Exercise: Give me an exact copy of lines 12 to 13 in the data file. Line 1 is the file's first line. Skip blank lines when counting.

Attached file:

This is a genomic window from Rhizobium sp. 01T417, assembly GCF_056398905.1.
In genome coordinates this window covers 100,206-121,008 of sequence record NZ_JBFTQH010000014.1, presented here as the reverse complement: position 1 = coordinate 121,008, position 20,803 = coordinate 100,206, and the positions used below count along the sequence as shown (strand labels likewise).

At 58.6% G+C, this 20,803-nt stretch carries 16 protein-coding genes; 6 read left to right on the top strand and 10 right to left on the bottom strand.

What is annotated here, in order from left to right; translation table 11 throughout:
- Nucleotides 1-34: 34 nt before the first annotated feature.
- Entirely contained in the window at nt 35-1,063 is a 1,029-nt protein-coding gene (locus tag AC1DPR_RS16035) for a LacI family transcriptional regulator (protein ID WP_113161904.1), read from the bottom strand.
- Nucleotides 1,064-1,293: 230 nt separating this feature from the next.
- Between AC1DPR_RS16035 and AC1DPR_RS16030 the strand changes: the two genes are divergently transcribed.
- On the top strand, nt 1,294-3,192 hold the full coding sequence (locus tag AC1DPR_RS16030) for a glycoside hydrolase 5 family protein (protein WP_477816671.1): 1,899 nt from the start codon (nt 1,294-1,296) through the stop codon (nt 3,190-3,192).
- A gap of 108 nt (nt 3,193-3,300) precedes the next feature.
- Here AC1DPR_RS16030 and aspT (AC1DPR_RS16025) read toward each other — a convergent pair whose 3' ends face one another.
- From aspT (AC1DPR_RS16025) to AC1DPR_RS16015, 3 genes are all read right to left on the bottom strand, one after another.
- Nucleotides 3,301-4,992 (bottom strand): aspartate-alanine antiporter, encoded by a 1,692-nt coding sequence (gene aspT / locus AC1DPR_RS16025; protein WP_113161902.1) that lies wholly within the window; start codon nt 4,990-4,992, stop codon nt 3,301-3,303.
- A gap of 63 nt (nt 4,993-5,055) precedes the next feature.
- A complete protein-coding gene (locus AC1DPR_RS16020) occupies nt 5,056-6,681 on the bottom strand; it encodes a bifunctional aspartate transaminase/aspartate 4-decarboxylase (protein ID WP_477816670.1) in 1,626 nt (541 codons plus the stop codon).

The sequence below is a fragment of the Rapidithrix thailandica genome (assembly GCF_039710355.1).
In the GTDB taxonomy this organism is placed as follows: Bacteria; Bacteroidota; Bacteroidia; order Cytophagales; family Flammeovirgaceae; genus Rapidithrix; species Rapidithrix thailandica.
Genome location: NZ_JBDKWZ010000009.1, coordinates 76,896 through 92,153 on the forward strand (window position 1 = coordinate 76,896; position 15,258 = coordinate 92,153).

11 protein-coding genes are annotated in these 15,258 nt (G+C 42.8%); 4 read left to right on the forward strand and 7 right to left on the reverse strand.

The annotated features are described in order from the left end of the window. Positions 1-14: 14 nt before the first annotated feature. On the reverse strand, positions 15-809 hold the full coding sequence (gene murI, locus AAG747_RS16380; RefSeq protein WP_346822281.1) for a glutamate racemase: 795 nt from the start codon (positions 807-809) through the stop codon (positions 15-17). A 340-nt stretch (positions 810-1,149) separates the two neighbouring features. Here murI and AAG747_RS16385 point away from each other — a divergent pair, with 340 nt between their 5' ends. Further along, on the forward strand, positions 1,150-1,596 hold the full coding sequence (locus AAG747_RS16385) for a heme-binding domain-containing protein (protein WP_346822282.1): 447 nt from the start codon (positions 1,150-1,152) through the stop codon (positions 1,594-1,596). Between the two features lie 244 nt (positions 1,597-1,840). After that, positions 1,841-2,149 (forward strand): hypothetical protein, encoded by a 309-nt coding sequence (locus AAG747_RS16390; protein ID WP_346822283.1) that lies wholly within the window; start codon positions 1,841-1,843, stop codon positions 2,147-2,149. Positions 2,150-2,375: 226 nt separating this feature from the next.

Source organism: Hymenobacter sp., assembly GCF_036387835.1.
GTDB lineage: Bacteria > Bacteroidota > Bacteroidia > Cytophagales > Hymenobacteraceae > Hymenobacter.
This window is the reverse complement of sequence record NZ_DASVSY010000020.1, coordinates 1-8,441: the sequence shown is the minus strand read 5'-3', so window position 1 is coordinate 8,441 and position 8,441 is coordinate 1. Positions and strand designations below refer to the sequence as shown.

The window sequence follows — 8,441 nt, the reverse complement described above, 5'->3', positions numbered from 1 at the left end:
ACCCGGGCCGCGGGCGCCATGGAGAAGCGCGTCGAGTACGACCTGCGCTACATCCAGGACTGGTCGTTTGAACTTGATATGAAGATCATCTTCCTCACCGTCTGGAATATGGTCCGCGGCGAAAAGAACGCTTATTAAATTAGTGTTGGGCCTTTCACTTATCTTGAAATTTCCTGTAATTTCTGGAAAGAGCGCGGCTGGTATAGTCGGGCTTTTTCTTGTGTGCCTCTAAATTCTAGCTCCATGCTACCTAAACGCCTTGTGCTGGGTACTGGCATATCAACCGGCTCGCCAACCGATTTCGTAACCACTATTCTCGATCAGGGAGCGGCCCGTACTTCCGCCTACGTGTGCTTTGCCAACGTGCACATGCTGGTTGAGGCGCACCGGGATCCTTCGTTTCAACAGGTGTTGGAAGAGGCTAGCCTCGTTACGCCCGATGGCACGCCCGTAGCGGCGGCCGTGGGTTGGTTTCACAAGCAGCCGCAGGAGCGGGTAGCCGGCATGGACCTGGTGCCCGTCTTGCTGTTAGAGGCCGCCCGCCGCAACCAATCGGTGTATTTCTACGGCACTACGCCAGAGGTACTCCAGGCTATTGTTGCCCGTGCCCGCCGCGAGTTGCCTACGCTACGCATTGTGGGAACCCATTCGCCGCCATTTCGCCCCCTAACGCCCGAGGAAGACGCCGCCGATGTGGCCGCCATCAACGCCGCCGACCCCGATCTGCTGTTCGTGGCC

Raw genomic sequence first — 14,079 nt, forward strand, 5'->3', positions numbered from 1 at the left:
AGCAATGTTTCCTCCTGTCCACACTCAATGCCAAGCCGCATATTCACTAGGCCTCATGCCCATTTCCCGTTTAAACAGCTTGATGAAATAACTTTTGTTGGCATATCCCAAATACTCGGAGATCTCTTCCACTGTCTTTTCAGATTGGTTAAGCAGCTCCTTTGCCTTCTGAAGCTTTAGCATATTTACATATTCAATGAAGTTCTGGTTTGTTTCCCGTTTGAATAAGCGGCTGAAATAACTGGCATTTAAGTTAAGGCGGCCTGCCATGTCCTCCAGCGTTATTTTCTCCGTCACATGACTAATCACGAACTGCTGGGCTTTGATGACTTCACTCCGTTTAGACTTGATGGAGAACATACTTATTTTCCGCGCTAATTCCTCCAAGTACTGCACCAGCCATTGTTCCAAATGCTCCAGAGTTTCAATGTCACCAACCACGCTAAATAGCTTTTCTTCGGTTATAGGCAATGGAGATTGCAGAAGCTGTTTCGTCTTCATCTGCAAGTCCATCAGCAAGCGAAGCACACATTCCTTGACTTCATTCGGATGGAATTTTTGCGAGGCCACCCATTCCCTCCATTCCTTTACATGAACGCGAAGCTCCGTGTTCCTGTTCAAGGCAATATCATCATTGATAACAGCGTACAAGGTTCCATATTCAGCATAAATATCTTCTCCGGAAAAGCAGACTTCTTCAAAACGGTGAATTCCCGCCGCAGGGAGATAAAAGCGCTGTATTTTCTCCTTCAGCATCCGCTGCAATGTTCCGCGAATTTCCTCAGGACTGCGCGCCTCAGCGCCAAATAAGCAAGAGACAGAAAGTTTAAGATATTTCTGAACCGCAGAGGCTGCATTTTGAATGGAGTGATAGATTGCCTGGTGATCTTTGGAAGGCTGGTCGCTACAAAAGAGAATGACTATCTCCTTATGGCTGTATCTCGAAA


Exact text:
- From aspT (AC1DPR_RS16025) to AC1DPR_RS16015, 3 genes are all read right to left on the bottom strand, one after another.
- Nucleotides 3,301-4,992 (bottom strand): aspartate-alanine antiporter, encoded by a 1,692-nt coding sequence (gene aspT / locus AC1DPR_RS16025; protein WP_113161902.1) that lies wholly within the window; start codon nt 4,990-4,992, stop codon nt 3,301-3,303.